|Yes, I have a raccoon sunburn!|
Yesterday, while I was sitting at the pool, broiling myself, my daughter was having an argument with one of her friends in the water. Apparently, the friend was upset because my daughter didn't invite her to go to the fireworks with her on Saturday night. Her friend was floating around, sulking. Maybe because I was hot and miserable, I got really annoyed. I literally had to force myself to ignore the situation. My daughter kept apologizing, and her friend kept ignoring her. It took an act of God for me to keep my mouth shut.
|My daughter and her friends|
Which brings me to today's poem, which is about my daughter and her friend and hurt and acceptance. I've been stewing about the scene for a whole day now. (My daughter has probably already forgotten about the whole disagreement.) I'm hoping this poem will exorcise my anger.
Saint Marty needs to go rub some Solarcaine on his forehead now.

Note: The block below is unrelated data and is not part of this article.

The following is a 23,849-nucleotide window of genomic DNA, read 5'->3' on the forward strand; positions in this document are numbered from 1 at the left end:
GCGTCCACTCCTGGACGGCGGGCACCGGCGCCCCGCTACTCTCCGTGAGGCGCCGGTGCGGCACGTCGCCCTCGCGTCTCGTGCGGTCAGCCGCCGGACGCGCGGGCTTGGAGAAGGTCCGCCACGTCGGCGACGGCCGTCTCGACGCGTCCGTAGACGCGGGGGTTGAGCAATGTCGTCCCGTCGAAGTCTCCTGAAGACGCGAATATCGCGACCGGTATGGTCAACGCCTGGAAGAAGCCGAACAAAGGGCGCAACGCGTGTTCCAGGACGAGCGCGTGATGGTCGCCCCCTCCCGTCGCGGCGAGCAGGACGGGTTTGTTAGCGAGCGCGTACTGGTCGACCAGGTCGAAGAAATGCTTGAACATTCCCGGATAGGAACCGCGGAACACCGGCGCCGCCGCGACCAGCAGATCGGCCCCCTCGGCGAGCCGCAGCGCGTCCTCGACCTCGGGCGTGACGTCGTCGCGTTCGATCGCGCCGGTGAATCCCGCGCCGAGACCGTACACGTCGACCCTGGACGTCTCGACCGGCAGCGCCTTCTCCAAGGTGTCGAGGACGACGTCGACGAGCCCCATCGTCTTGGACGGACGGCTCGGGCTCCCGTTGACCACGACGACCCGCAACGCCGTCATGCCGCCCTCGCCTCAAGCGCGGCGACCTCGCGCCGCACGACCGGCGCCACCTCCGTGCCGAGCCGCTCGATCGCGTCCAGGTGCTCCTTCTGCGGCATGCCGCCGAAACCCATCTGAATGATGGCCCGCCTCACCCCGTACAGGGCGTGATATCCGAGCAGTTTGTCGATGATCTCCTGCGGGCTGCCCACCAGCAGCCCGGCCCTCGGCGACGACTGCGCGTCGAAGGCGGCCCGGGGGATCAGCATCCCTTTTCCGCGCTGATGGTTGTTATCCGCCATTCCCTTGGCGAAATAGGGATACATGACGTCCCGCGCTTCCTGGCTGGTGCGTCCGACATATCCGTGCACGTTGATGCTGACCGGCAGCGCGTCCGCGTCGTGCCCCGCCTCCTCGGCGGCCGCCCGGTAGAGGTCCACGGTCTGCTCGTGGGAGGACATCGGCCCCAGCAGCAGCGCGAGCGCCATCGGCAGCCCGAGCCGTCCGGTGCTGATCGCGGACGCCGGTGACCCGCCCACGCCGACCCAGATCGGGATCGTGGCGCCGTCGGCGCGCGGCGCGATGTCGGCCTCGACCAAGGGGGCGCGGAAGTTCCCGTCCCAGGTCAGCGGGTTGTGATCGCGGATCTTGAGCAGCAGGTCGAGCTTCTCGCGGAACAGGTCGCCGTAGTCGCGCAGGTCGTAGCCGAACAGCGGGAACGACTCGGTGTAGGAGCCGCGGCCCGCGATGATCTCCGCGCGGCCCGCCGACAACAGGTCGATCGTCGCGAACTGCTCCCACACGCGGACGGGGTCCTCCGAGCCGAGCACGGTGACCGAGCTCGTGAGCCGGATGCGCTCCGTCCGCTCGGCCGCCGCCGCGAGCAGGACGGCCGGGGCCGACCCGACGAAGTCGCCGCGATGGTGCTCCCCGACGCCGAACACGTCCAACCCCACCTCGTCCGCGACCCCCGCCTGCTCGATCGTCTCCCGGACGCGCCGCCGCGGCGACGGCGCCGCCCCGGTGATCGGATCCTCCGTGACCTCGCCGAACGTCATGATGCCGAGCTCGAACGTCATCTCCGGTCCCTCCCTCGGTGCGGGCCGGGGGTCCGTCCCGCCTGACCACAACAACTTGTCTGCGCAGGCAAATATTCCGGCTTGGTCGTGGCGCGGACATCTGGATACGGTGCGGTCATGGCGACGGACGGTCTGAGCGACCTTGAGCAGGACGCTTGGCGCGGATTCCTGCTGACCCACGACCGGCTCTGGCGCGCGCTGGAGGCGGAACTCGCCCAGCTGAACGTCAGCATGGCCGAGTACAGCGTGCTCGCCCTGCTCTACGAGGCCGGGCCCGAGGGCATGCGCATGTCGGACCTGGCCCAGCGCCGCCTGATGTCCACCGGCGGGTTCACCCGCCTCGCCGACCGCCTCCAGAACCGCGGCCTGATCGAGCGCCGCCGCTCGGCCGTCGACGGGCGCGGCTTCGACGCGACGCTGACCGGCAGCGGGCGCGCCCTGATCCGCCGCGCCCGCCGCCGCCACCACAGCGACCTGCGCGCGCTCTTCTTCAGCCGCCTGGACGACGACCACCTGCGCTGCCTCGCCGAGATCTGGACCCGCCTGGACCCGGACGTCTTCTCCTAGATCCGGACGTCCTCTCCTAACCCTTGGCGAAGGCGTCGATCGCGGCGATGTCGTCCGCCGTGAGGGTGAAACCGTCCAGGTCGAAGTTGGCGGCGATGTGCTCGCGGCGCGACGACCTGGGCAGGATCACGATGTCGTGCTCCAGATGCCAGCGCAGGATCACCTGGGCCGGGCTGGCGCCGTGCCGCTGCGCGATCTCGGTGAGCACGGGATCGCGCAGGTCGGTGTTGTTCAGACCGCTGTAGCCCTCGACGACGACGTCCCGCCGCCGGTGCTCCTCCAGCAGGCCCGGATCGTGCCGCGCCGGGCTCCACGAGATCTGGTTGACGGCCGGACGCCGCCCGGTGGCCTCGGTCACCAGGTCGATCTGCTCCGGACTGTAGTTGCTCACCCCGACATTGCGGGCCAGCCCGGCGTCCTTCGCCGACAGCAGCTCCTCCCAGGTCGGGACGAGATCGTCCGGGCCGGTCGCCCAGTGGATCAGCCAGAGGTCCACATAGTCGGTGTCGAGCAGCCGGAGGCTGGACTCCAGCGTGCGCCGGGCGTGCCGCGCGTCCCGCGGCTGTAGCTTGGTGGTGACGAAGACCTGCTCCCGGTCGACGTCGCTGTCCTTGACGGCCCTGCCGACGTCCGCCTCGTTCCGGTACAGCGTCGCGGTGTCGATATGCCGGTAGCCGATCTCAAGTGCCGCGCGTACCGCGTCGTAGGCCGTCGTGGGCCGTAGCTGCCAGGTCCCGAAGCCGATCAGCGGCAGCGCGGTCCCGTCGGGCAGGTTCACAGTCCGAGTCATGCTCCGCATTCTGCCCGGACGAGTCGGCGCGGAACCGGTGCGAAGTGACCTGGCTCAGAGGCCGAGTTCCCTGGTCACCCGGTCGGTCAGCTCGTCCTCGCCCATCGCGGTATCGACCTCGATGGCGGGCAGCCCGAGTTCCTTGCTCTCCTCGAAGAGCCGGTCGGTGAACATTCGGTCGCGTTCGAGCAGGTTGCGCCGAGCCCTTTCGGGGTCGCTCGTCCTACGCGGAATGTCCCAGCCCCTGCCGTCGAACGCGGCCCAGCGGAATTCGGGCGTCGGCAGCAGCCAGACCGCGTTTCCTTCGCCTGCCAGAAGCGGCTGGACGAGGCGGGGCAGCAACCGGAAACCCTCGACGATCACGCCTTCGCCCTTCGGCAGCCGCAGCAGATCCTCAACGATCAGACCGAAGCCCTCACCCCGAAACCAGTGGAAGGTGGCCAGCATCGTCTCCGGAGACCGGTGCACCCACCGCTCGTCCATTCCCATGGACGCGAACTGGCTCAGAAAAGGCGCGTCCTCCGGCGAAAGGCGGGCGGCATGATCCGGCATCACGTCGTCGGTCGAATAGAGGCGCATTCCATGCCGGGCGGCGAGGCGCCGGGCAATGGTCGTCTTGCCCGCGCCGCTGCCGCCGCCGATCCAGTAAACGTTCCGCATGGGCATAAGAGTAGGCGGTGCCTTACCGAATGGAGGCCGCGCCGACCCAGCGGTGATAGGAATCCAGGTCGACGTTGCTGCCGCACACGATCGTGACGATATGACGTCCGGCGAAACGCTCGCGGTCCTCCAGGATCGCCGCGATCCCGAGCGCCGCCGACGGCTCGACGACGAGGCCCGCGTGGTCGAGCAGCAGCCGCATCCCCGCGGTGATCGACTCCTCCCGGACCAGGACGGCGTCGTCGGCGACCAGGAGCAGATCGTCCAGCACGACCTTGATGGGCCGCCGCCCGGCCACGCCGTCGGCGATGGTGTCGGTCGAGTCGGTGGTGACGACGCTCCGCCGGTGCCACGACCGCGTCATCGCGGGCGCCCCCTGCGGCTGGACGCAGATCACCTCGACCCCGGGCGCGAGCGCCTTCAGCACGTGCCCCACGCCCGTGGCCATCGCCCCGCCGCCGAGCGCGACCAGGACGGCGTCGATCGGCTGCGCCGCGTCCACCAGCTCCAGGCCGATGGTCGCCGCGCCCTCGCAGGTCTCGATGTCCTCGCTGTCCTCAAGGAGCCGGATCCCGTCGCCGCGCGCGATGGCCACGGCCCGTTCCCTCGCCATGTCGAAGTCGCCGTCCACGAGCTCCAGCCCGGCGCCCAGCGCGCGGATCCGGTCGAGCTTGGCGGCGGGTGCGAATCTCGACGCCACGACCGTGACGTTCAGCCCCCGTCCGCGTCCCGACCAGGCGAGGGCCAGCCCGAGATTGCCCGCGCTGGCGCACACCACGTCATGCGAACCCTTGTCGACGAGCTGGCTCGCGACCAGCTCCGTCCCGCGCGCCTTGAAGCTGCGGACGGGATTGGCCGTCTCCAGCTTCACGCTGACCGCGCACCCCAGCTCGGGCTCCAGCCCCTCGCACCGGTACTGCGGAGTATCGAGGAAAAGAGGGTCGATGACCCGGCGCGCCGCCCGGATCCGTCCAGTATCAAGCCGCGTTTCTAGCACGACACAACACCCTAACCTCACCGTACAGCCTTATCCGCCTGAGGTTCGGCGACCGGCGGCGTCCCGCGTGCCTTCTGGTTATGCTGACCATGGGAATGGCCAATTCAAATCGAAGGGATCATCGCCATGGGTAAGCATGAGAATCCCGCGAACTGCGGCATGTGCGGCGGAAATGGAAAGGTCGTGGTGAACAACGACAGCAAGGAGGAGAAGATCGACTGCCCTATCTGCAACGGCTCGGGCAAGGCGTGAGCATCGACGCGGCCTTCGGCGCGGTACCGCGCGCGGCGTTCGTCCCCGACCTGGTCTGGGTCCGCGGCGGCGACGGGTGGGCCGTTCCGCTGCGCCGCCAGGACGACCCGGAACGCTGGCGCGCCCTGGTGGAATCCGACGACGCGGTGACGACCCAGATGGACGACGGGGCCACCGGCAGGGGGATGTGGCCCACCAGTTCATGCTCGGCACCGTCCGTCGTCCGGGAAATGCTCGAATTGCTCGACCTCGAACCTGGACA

My ten-year-old daughter’s best friend hates her, floats around the swimming pool, ignores my daughter’s pleas. “Talk to me.” I listen from my lounge chair, eyes closed. The sun sinks into my face, arms, legs. Turns my skin tight and pink. I try to ignore my daughter’s voice as it grows louder, more desperate. “It’s not my fault.” I’m used to these tectonic rifts, will let my daughter tread water, save herself. The pool, green and cool as a frog’s back, would soothe my body’s heat, replace burn with shadow, moss, the cool loam of forest floor after weeks of wildfire. But to interfere in my daughter’s battle with a splash or wave or eclipse of water would upset the delicate ecosystem being reestablished. I open my eyes, watch my daughter and her friend drift away, deeper and deeper, my daughter’s voice, a thrum in the July afternoon. Like cicada. “I didn’t mean it.” I wonder if her tongue will sting tonight the way my neck will. If her words will blaze in the dark, keep her awake, remind her how many times she said “I’m sorry” as her friend left her red, hurting. Craving aloe.
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